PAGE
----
- nPartitions offers true electrical isolation as well as cell granularity. nPartitions are based on hard partitions, which were first introduced by HP in 2000 and offer greater fault isolation than soft partitions. nPartitions let you service one partition while others are online, which is similar to IBM’s logical partitioning, though systems require a reboot when moving cells from one partition to another. It’s important to note that while nPartitions support HP-UX, Windows®, VMS, and Linux, they only do so on their Itanium processor, not on their HP9000 PA Risc architecture. Partition scalability also depends on the operating system running in the nPartition. Another downside is that entry-level servers do not support this technology — only HP9000 and Integrity High End and Midrange servers. They also do not support moving resources to and from other partitions without a reboot.
- vPars are separate operating system instances on the same nPartition or server. This offering lets you dynamically move either CPU or memory resources between partitions as the workload requirements change. They also give you the ability to run multiple copies of HP-UX on the same hardware. Using vPars, you can move CPUs to other running partitions, similar to PowerVM and the System p. What you can’t do with vPars is share resources, because there is no virtualized layer in which to manage the interface between the hardware and the operating systems. This is one reason why performance overhead is limited, a feature that HP will market without discussing its clear limitations. The scalability is also restricted as to the nPartition that the vPar is created on, the max being an 8 cell limitation. There is also limited workload support; resources cannot be added or removed. Finally, vPars also don’t let you share resources between partitions, nor can you dynamically allocate processing resources between partitions.
- Integrity Virtual Machines (IVMs) are separate guest instances on the same nPartition with different operating system versions and users in a fully isolated environment. First introduced in 2005, they allow for a partition to have its own full copy of the operating system. Within this copy, the virtual machines share the resources. This is similar in many ways to IBM’s PowerVM, as there is granularity for CPUs and I/O device sharing. The granularity actually beats PowerVM because you can have up to 1/20 of a micropartition; the System p allows for only 1/10 of a CPU. The downside here is scalability. With HP’s virtual machines there is a 4 CPU limitation and RAM limitation of 64 GB. Reboots are also required to add processors or memory. There is no support for features such as uncapped partitions or shared processor pools. Finally, it’s important to note that HP PA RISC servers are not supported; only Integrity servers are supported. Virtual storage adapters also cannot be moved, unless the virtual machines are shut down. You also cannot dedicate processing resources to a single partition.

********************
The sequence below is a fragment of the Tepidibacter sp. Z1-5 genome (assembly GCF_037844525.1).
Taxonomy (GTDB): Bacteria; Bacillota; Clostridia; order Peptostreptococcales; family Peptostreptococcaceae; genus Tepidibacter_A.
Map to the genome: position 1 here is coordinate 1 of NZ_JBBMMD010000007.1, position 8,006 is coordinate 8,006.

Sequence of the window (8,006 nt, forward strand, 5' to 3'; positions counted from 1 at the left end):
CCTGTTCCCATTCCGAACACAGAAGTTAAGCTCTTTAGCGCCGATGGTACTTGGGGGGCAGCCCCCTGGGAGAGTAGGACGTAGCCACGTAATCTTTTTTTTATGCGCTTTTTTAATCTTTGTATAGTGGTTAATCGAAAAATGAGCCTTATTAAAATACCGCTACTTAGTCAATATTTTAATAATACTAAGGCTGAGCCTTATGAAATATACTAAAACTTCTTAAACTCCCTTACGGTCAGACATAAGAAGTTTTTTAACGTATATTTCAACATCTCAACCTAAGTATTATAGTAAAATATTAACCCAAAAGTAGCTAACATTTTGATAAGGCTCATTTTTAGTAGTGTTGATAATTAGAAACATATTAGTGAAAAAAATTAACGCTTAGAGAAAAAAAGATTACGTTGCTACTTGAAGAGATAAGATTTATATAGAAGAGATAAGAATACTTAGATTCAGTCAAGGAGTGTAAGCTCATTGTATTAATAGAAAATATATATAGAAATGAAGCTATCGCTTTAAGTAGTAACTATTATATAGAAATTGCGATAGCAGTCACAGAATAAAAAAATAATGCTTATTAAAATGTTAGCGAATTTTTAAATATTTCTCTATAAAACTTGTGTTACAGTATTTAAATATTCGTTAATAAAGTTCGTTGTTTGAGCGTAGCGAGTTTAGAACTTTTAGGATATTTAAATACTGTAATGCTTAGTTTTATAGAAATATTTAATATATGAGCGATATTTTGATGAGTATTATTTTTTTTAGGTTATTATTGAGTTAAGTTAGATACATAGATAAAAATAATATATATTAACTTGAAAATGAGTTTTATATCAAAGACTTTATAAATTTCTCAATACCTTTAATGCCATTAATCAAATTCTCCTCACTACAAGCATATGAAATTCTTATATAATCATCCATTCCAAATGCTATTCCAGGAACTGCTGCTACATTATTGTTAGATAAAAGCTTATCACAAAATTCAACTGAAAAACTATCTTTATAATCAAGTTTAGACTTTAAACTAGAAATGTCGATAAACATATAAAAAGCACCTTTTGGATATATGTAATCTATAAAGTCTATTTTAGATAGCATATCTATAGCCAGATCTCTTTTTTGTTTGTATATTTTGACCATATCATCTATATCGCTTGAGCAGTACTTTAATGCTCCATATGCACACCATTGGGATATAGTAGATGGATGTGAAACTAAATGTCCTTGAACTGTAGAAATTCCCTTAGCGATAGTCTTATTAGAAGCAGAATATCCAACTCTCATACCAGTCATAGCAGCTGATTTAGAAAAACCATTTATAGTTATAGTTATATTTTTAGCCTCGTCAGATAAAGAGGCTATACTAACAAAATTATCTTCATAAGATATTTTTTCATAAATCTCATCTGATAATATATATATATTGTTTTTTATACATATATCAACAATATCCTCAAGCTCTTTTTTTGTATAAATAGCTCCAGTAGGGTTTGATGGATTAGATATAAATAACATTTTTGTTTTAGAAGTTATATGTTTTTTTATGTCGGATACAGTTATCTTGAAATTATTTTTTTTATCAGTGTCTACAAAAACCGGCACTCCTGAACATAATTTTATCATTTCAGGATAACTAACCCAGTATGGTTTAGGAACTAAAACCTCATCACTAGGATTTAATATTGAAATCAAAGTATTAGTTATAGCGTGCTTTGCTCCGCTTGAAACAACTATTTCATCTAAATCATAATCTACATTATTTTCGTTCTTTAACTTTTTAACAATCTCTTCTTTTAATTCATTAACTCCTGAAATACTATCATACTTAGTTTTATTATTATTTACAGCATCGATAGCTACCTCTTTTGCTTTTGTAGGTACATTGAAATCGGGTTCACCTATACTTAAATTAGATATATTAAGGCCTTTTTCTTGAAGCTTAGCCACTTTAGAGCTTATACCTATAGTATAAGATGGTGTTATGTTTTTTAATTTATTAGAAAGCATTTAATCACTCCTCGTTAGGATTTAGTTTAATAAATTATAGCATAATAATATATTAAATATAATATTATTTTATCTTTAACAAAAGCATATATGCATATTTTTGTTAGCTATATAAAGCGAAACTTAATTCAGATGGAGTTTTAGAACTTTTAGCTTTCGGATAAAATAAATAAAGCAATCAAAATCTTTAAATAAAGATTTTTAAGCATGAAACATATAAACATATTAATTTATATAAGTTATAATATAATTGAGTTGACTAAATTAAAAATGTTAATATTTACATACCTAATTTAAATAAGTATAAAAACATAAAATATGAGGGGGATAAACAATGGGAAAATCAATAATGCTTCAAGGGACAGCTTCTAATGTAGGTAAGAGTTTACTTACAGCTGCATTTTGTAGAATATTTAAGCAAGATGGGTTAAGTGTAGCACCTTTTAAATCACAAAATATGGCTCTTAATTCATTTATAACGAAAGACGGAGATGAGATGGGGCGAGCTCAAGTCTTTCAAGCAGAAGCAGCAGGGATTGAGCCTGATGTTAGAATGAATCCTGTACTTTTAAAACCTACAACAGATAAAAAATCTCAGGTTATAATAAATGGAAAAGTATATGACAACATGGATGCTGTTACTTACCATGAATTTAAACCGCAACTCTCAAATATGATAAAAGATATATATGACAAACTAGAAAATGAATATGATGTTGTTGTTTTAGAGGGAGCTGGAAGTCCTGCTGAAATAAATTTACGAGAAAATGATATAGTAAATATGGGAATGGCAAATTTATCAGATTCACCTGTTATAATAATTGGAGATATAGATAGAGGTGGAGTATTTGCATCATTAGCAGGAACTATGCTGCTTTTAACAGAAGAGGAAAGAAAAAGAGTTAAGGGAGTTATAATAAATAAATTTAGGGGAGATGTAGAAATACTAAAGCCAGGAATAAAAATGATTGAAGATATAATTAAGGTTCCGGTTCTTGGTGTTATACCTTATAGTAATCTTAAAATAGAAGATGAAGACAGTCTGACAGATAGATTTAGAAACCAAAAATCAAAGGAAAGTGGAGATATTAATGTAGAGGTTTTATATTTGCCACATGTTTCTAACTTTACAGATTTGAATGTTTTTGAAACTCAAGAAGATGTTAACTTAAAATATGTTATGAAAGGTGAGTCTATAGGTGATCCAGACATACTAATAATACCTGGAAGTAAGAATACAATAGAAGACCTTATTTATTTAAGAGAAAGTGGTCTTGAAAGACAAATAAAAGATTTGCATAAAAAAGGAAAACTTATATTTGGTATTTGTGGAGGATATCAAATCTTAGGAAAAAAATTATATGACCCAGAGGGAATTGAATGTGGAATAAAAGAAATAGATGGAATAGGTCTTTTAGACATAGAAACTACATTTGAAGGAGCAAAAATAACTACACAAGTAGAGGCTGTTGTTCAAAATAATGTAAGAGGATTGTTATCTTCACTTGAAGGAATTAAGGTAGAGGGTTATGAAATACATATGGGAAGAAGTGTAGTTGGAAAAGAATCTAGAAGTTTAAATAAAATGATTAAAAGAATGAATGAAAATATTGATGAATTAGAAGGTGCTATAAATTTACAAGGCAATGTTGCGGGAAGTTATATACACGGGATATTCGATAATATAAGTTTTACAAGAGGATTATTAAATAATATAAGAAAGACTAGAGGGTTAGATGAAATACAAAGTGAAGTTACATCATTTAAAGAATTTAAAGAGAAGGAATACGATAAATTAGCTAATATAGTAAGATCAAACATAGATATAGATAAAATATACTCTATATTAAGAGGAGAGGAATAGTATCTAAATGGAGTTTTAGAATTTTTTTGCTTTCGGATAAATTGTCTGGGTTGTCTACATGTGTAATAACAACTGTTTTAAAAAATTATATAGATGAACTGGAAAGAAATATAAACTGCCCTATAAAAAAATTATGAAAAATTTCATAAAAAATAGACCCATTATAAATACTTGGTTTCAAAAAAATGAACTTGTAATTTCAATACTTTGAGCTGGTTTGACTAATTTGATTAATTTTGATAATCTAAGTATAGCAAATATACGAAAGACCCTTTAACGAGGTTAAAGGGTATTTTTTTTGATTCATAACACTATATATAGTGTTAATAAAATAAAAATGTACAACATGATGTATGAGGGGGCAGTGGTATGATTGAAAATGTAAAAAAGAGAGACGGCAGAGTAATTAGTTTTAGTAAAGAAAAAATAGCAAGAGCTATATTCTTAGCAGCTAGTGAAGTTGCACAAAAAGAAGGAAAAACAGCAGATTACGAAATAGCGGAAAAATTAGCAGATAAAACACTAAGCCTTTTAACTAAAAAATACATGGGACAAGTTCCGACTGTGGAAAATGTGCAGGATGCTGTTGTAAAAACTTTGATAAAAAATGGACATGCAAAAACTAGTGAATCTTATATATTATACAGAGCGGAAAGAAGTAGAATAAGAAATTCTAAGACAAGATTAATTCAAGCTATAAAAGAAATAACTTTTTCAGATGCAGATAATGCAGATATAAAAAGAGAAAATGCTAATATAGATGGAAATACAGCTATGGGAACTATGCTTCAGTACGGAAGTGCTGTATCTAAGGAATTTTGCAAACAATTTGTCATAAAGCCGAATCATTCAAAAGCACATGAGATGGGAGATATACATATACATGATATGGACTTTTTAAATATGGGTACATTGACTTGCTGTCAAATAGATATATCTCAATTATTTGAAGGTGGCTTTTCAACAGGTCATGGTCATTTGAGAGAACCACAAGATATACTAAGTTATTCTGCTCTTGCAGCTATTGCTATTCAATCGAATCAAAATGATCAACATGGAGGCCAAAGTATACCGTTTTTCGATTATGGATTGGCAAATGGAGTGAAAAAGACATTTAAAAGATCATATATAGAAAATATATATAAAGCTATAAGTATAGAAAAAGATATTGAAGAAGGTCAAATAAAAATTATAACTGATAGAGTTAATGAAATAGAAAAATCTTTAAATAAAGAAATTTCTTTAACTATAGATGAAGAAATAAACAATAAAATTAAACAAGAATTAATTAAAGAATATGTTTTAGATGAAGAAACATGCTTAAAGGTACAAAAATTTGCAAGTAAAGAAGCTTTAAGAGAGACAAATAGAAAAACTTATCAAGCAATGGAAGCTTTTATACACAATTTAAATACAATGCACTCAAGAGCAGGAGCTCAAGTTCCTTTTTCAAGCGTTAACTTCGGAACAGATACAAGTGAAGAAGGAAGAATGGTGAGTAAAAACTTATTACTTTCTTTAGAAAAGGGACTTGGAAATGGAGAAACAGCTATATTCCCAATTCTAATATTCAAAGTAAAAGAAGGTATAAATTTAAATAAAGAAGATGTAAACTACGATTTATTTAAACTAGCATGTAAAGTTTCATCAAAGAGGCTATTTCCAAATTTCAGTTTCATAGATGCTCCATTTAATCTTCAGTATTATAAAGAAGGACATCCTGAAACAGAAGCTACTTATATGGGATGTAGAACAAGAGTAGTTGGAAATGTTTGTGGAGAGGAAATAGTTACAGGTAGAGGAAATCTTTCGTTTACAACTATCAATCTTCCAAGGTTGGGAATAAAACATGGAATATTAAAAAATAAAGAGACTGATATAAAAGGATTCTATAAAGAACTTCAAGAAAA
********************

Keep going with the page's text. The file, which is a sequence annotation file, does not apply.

- Resource Partitions are created from the HP Process resource manager and allow resources for specific applications within a single operating system. This is also a resource management tool, which lets you manage CPU, memory, and disk bandwidth. It allows minimum allocations of CPUs, and even lets you cap a CPU by group. In many ways, this is similar to a Solaris container or AIX WPAR in that it lets you have several applications residing in one copy of HP-UX. This feature has been available since HP-UX 9.0.
With release 4.1, HP-UX now lets you have online workload migration, available on Integrity Virtual machines only. This is similar to AIX’s Live Application mobility. The March 2009 release, Version HP-UX 11iv3, also provides several enhancements, including the new
parconfig command, which provides help for the recommended configuration of nPartitions. It also provides support for accelerated virtual I/O (AVIO) for networking on Windows and Linux guests, which gives clients up to a two-fold improvement in throughput over older virtualized storage3 and integrity solutions, as well as a 60% reduction in service demand. It consists of two components: an Integrity VM host and a VM Guest component.
For more info, just go to HP website (http://www.hp.com).
I am offering Remote SAP Basis Support and Service to your company. No matter your company have dedicated SAP Basis or not, we can help you. Your company could hire me as Remote SAP Basis.